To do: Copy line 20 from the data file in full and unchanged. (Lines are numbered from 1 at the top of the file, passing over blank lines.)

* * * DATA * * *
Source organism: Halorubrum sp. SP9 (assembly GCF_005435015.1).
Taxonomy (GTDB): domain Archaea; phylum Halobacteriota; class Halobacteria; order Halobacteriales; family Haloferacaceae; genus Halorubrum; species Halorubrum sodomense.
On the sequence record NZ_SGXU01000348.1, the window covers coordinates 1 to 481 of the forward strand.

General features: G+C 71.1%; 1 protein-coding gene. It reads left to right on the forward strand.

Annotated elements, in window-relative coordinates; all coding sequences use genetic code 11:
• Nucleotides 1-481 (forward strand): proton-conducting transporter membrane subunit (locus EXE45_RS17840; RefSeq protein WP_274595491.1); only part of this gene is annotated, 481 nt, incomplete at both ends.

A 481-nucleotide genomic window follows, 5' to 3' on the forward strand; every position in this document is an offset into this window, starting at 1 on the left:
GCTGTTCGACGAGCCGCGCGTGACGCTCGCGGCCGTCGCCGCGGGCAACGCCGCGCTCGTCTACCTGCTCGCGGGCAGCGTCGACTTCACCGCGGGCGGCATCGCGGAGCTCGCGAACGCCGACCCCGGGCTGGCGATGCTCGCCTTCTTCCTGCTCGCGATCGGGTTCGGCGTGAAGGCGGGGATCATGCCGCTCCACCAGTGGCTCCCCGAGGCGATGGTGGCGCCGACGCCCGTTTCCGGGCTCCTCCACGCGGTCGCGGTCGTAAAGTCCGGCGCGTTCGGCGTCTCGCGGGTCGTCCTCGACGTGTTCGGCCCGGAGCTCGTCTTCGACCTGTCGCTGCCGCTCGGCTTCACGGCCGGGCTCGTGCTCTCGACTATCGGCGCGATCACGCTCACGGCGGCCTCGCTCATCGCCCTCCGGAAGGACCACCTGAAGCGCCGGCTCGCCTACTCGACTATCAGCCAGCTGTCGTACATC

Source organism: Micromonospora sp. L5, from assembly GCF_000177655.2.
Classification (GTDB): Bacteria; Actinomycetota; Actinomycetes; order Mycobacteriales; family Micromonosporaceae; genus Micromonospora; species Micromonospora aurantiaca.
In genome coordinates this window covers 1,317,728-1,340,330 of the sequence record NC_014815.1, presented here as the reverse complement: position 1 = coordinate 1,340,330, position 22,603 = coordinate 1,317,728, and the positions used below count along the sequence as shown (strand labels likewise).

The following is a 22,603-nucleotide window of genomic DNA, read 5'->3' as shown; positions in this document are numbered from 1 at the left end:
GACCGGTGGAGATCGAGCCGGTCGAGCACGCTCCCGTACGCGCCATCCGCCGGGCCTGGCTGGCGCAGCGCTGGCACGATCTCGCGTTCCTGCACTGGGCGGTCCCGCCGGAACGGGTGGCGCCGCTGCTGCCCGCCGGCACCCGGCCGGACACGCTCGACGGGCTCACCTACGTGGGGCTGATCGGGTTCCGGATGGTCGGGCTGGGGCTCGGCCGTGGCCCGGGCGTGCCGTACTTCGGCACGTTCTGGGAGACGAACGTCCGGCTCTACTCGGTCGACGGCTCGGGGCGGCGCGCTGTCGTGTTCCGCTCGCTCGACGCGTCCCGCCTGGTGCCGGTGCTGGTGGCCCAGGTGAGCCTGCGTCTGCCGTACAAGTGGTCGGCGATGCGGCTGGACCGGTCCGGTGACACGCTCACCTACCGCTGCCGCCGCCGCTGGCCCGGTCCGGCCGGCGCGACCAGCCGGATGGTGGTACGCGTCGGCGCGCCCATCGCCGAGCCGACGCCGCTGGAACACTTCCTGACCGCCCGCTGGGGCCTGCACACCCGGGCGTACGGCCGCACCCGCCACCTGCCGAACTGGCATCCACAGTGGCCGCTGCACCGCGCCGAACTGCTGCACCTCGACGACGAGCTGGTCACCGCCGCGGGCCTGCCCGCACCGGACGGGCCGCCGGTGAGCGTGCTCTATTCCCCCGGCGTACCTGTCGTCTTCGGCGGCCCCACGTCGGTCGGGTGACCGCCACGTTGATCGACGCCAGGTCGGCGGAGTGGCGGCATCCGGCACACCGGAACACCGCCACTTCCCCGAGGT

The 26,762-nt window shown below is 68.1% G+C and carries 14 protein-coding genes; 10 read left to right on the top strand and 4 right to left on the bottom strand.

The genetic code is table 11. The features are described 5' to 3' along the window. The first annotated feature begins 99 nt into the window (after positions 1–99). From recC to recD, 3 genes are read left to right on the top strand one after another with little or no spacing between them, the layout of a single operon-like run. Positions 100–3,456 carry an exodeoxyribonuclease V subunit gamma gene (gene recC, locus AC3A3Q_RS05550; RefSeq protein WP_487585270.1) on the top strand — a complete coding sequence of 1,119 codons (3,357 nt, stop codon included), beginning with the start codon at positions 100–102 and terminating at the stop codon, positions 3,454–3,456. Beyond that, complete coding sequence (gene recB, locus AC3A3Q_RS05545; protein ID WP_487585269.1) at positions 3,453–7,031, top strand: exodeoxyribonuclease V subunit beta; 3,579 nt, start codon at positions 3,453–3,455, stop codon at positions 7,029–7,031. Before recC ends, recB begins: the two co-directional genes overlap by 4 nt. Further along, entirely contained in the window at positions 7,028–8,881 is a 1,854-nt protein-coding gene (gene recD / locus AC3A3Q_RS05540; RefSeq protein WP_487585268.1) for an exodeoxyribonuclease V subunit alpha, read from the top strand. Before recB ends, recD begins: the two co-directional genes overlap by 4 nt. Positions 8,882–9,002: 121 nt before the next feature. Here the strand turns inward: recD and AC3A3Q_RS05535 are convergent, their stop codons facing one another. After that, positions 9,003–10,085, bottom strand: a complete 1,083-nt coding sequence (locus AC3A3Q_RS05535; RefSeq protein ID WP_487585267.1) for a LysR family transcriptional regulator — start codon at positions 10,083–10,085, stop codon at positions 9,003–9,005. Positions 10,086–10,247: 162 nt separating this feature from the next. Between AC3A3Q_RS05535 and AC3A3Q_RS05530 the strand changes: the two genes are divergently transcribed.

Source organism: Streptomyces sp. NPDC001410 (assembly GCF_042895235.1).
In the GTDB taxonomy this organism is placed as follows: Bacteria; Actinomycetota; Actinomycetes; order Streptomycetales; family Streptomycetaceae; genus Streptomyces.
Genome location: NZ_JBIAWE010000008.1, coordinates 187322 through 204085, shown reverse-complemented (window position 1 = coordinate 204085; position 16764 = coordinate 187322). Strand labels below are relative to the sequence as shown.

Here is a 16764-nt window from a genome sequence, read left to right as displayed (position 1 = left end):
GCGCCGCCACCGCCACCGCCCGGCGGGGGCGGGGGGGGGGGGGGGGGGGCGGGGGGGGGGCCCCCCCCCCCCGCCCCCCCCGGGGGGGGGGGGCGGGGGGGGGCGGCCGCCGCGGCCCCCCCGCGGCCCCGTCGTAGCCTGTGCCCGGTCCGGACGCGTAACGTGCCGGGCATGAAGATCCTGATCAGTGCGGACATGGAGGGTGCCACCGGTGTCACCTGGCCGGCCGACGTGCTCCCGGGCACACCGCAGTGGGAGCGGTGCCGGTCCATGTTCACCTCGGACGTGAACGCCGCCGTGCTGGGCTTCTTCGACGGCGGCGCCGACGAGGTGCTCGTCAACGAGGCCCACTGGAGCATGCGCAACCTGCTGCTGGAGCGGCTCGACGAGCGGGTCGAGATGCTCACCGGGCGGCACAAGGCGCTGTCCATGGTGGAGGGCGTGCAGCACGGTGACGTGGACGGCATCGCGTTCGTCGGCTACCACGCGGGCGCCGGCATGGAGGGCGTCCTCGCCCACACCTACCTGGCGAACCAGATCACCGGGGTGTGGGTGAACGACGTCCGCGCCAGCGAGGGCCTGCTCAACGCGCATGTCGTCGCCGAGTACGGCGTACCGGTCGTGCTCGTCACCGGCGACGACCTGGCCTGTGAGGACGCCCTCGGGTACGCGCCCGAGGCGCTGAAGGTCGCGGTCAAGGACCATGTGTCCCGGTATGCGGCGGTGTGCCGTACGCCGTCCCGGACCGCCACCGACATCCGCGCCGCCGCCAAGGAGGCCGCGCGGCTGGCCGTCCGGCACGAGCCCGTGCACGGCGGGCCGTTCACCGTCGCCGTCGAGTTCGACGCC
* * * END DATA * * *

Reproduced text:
GCGCCGCCACCGCCACCGCCCGGCGGGGGCGGGGGGGGGGGGGGGGGGGCGGGGGGGGGGCCCCCCCCCCCCGCCCCCCCCGGGGGGGGGGGGCGGGGGGGGGCGGCCGCCGCGGCCCCCCCGCGGCCCCGTCGTAGCCTGTGCCCGGTCCGGACGCGTAACGTGCCGGGCATGAAGATCCTGATCAGTGCGGACATGGAGGGTGCCACCGGTGTCACCTGGCCGGCCGACGTGCTCCCGGGCACACCGCAGTGGGAGCGGTGCCGGTCCATGTTCACCTCGGACGTGAACGCCGCCGTGCTGGGCTTCTTCGACGGCGGCGCCGACGAGGTGCTCGTCAACGAGGCCCACTGGAGCATGCGCAACCTGCTGCTGGAGCGGCTCGACGAGCGGGTCGAGATGCTCACCGGGCGGCACAAGGCGCTGTCCATGGTGGAGGGCGTGCAGCACGGTGACGTGGACGGCATCGCGTTCGTCGGCTACCACGCGGGCGCCGGCATGGAGGGCGTCCTCGCCCACACCTACCTGGCGAACCAGATCACCGGGGTGTGGGTGAACGACGTCCGCGCCAGCGAGGGCCTGCTCAACGCGCATGTCGTCGCCGAGTACGGCGTACCGGTCGTGCTCGTCACCGGCGACGACCTGGCCTGTGAGGACGCCCTCGGGTACGCGCCCGAGGCGCTGAAGGTCGCGGTCAAGGACCATGTGTCCCGGTATGCGGCGGTGTGCCGTACGCCGTCCCGGACCGCCACCGACATCCGCGCCGCCGCCAAGGAGGCCGCGCGGCTGGCCGTCCGGCACGAGCCCGTGCACGGCGGGCCGTTCACCGTCGCCGTCGAGTTCGACGCC